WP leaders' prior knowledge of Raeesah's lie material only if they had told her to take lie to the grave
The fact that three Workers' Party leaders knew of former MP Raeesah Khan's lie from Aug 8 would be "material information" that had to be disclosed to the party's top leadership body only if they had - as she alleged - instructed her to take her lie to the grave, said Associate Professor Jamus Lim.
But if Ms Khan had been told to subsequently tell the truth after being given some time, then her prior confessions to party chief Pritam Singh, chairman Sylvia Lim and vice-chairman Faisal Manap would not have been material or relevant facts for the WP central executive committee (CEC), Prof Lim told the Committee of Privileges on Monday (Dec 13).
According to a fourth special report released by the committee on Tuesday, Prof Lim - a WP CEC member - had said that whether the senior party leaders' prior knowledge of the matter was material would "depend on what the truth of the matter was".
The report said Prof Lim initially agreed the CEC would have to determine the truth, taking into account the recommendations of a disciplinary panel that consisted solely of Mr Singh, Ms Lim and Mr Faisal.
"He subsequently said that he did not know who determined the truth, and that the truth was what everyone was trying to uncover," the report said.
The Committee of Privileges is looking into a complaint against Ms Khan, who had admitted lying in Parliament. She resigned in November from the party and her position as a Sengkang GRC MP.
Ms Khan said in a speech on Aug 3 that she had accompanied a sexual assault victim to a police station, but that the victim later came out crying after being asked by the police about her dressing and whether she had been drinking.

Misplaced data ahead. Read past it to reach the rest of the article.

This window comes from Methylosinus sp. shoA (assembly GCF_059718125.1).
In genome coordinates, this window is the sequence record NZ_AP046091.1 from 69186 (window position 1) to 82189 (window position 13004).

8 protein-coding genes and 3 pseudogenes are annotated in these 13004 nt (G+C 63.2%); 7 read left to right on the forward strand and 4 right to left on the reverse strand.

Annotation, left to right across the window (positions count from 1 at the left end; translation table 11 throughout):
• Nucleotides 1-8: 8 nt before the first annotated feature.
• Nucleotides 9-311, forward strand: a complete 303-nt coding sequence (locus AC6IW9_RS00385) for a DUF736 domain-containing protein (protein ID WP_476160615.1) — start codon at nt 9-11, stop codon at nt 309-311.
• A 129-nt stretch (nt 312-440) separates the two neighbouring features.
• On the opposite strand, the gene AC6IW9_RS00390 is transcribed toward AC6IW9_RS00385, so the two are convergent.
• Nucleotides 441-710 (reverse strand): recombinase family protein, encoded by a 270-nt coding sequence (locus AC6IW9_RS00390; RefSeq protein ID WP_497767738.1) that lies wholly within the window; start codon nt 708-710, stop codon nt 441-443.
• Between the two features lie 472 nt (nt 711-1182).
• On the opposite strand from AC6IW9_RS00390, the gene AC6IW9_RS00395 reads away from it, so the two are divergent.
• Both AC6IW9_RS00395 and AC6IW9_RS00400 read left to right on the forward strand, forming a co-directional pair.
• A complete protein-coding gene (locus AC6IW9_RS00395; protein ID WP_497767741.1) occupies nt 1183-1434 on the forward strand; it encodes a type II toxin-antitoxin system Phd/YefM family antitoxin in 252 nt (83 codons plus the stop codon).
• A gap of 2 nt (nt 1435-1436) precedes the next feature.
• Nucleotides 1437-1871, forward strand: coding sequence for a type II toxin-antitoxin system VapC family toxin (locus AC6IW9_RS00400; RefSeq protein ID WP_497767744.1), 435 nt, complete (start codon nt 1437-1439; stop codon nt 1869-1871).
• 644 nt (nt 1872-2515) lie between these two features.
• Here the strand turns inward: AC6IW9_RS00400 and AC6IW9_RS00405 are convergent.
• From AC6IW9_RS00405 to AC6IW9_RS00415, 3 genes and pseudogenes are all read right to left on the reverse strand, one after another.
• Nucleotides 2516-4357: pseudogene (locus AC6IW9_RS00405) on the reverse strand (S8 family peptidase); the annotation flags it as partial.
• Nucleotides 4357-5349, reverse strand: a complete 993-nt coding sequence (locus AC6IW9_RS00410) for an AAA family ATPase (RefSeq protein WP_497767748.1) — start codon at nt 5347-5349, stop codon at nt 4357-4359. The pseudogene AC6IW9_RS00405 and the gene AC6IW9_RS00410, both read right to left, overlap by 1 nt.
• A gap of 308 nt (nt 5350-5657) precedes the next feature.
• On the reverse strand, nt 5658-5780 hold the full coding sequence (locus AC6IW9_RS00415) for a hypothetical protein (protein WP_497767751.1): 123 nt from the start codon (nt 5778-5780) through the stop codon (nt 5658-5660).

Ms Khan has since confessed to lying about the case and admitted that she had not accompanied the victim to the police station.
During his testimony, Prof Lim confirmed that he did not know Ms Khan had told Mr Singh, Ms Lim and Mr Faisal about her lie when the CEC approved the formation of the disciplinary panel on Nov 2.
He also did not know of her confessions to the three leaders when the CEC decided on the panel's recommendations on Nov 30.
The report said Prof Lim was asked if he, as a CEC member, would have expected the disciplinary panel to be "disinterested from the episode and the surrounding circumstances, so that they had no personal interest in the matter which they were supposed to investigate".
He was also asked if he expected the CEC to be told about Ms Khan's confessions to the party leaders and what they knew on Oct 4, when Ms Khan repeated her lie in Parliament in response to Home Affairs and Law Minister K. Shanmugam.
In response, Prof Lim said: "If there was anything material, I trust that the leadership would have shared that with us."
Prof Lim, an MP for Sengkang GRC, also told the committee that the points made by the disciplinary panel were secondary to his decision.
He said: "I trusted the disciplinary panel to lay out what was material and necessary. But it would have been irresponsible for me to have made a decision of this gravity without also reflecting independently on what I could gather, as well as... the philosophy and principles behind what that decision would entail.
"So I did spend an extended amount of time deliberating within myself, personally, again, almost to an extent where the few points that were made by the disciplinary panel during that CEC meeting were essentially secondary for my decision."
Prof Lim also confirmed that on Oct 29, the CEC was informed at an extraordinary meeting of Ms Khan's lie in Parliament, and that she would be delivering a personal explanation to clarify at the next Parliament sitting on Nov 1.
Her draft personal explanation was recited to CEC members who discussed and gave suggestions.
"Some members felt that the reference to Ms Khan being a sexual assault victim could sound like an excuse, but Prof Lim felt that it was important for her to state this," said the report.
According to the report, Prof Lim said that apart from what he was told at the Oct 29 meeting, he generally learnt of the facts concerning this matter only when they became public.
The people whom he had obtained feedback from would likewise have been unaware of these facts as they were not public knowledge as at Nov 30, when the panel presented its recommendations to the CEC.